16. Note the different location than most of our recent Maryland Meetings! Saturday, April 27, 2018 Time: 1:00 P.M. - 5:15 P.M. (Speaker starts at 3 PM) Where: Rockview Elementary School 3901 Denfeld Avenue Kensington, MD 20895 WAMAS members get in free. Guests are $5 each (paid at the door). Door prize: To Be Announced Refreshments provided by WAMAS. Speaker: Nikki "ReefdUp" Bridges Nikki is a WAMAS member, an engineer, military spouse, and mom to two crazy kids. In her infinite spare time, her passion for the last twelve years has been rehabilitating hundreds of injured/diseased coral and fish. Her favorite moments include defeating bizarre pests, eliminating diseases, successfully beating “brown jelly”, and still managing to safeguard her favorite rescues as she moves back and forth across the country. This passion likely stems from growing up in a family dedicated to rescuing wild animals and native plants. She has over thirty years in the aquarium hobby and currently has a 120 gallon mixed reef and four quarantine/treatment tanks – ask her what it is like to move that from state to state! Topic: Back from the Brink: Lessons from Coral Triage to Rehabilitation This isn’t your grandpa’s reef tank; these aren’t your average everyday problems. You won’t find aiptasia anemones, red planaria flatworms, or marine ich here. Instead, join us as we delve into corallivorous spiders, camouflaged nudibranchs, tentacle(?)-wielding flatworms, predatory pods, and other unusual pests and diseases encountered through rescuing corals at their worst. Learn troubleshooting techniques and treatment protocols through short case studies. So sit back, relax, enjoy copious photographs, and know that there is still hope. Agenda: 1:00 - 2:50 Sign-in / socialize / frag sales 2:50 - 3:00 Club business 3:00 - 4:15 Speaker: Nikki Bridges 4:15 - 4:30 Break 4:45 - 5:15 Raffle! Directions to Rockview Elementary School: Here's a map from Google Maps: https://goo.gl/maps/eire1J8UHGK2 Special thanks to theses sponsors. Please support them & say thanks next time you shop with them. You can find their website address by visiting their forum or the sponsor page on the WAMAS website. WAMAS Platinum Sponsors - Air, Water & Ice - Aquarium Depot - Avast Marine - Blue Ribbon Koi - Capital Aquarium - Dr. Mac's Pacific East Aquaculture - Exotic Reef Creations - FishnReef.com - LRS Reef Frenzy - Marine Depot - Pimped Out Aquariums - Premium Aquatics - Reed Mariculture (Reef Nutrition) - Reef eScape - Reef2Rainforest Media (Coral Magazine) - SaltwaterAquarium.com - Supreme Reefs WAMAS Banner-Only Sponsors - Cobalt Aquatics - Coralvue - Jellyfish Art - Live Aquaria - MASNA - Spectrapure - Two Little Fishies Raffle Prizes* - To be announced Get Free Raffle Tickets! We have a "bring your receipts" program where if you bought stuff from one of our sponsors since the last meeting you can bring your receipts to the check-in desk to get one free raffle ticket for every $25 that you spent at a sponsor. We don't need to keep the receipts, but would like to see them in hardcopy form (not on your phone because it takes too long) to give you the free tickets. Sponsors on-site: - To be announced Members selling on site: - Waterworld Watch this space for more information to be made available as it arrives!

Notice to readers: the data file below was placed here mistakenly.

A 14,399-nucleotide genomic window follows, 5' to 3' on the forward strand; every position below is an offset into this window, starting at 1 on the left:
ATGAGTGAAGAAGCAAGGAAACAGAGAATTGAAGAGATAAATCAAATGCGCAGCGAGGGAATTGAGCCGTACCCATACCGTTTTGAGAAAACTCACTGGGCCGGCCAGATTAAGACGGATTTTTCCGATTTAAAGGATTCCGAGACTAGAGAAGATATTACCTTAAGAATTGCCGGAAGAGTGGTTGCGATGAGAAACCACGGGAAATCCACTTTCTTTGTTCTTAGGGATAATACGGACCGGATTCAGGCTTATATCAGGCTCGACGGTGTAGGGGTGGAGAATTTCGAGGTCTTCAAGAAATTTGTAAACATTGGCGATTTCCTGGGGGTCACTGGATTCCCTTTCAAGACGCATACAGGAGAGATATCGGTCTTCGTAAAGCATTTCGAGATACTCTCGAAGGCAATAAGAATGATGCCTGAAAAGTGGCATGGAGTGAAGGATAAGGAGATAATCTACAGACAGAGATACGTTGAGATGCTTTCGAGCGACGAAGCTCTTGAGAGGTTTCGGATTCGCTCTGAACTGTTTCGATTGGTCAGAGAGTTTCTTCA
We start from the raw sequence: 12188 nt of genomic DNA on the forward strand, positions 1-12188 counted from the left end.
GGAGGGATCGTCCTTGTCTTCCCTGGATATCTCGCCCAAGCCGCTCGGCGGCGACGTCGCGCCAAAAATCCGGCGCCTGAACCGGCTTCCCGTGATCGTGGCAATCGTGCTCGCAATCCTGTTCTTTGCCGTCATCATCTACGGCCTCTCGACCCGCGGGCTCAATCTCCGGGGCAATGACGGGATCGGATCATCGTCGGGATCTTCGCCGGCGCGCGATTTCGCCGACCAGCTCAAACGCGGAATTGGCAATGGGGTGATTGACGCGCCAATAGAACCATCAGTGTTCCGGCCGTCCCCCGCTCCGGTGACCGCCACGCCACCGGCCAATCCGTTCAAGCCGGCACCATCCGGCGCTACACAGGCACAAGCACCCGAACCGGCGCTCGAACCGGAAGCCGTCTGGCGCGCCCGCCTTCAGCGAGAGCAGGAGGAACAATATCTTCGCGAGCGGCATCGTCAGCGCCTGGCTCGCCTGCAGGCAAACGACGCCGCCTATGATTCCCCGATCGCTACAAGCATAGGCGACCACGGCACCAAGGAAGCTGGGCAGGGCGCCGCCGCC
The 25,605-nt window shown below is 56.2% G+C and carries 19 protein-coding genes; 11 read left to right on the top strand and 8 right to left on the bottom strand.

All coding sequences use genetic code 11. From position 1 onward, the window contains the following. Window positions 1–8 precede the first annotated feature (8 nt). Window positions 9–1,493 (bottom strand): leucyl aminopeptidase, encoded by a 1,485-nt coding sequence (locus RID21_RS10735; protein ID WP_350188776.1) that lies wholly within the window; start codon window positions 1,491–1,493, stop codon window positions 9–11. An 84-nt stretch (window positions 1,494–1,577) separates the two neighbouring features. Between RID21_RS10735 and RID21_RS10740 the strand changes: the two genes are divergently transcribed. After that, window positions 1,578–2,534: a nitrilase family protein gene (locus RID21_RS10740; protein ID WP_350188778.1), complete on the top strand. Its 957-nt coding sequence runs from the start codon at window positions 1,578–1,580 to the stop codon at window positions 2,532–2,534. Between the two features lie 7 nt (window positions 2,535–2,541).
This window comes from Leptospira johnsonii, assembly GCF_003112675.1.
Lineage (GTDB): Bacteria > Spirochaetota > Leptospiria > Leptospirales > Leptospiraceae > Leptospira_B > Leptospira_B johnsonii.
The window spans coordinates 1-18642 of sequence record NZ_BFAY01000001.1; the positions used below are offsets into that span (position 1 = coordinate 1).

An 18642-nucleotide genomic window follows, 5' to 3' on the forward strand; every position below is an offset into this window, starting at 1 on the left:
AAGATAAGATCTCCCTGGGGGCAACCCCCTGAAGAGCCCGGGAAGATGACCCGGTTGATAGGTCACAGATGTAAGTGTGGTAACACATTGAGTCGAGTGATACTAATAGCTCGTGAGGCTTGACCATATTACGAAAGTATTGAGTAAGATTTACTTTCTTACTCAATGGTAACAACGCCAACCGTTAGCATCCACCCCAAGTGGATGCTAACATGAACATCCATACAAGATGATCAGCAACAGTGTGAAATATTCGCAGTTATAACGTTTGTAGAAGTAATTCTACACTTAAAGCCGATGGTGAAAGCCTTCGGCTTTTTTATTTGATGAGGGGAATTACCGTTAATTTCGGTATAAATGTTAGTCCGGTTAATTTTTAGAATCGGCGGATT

17. Attached is the 2019 Annual Report as presented at our recent annual meeting. It includes the treasurer report. WAMAS 2019 Annual Report.pdf